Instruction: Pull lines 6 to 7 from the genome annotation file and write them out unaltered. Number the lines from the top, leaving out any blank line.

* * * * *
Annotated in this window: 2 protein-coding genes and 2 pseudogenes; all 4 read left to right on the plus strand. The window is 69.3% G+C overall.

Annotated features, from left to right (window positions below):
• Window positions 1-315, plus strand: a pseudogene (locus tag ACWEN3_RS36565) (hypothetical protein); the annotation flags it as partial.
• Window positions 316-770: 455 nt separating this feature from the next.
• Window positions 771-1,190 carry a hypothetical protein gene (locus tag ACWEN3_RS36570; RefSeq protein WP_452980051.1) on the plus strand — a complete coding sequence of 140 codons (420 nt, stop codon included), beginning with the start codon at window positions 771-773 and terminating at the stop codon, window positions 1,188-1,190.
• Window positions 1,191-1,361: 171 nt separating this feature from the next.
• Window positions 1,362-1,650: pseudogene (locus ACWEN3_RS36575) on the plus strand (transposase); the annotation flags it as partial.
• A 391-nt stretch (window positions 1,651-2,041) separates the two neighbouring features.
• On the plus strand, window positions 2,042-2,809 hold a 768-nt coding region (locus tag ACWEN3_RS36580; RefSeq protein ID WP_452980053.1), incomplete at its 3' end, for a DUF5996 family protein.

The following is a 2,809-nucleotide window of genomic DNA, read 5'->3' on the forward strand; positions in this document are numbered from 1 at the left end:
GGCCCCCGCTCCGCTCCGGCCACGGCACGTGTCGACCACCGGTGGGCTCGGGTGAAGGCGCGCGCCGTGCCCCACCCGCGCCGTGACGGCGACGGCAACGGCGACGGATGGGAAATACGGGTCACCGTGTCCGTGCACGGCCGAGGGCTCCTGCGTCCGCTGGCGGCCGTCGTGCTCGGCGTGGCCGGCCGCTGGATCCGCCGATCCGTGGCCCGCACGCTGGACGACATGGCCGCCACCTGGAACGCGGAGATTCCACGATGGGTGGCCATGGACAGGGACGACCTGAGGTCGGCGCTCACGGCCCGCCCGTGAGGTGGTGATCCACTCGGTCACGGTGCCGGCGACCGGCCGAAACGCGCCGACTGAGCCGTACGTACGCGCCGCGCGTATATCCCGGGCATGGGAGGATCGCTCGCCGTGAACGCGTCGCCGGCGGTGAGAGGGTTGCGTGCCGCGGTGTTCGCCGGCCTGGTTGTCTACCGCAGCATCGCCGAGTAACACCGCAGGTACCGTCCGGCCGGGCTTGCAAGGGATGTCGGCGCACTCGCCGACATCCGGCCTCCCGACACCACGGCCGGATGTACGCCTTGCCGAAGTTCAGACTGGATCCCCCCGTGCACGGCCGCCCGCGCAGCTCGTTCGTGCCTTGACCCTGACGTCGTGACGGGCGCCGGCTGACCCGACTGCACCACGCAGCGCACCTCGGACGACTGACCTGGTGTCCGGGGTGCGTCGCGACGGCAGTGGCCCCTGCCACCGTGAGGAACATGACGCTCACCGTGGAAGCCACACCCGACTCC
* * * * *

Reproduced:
• Window positions 1,191-1,361: 171 nt separating this feature from the next.
• Window positions 1,362-1,650: pseudogene (locus ACWEN3_RS36575) on the plus strand (transposase); the annotation flags it as partial.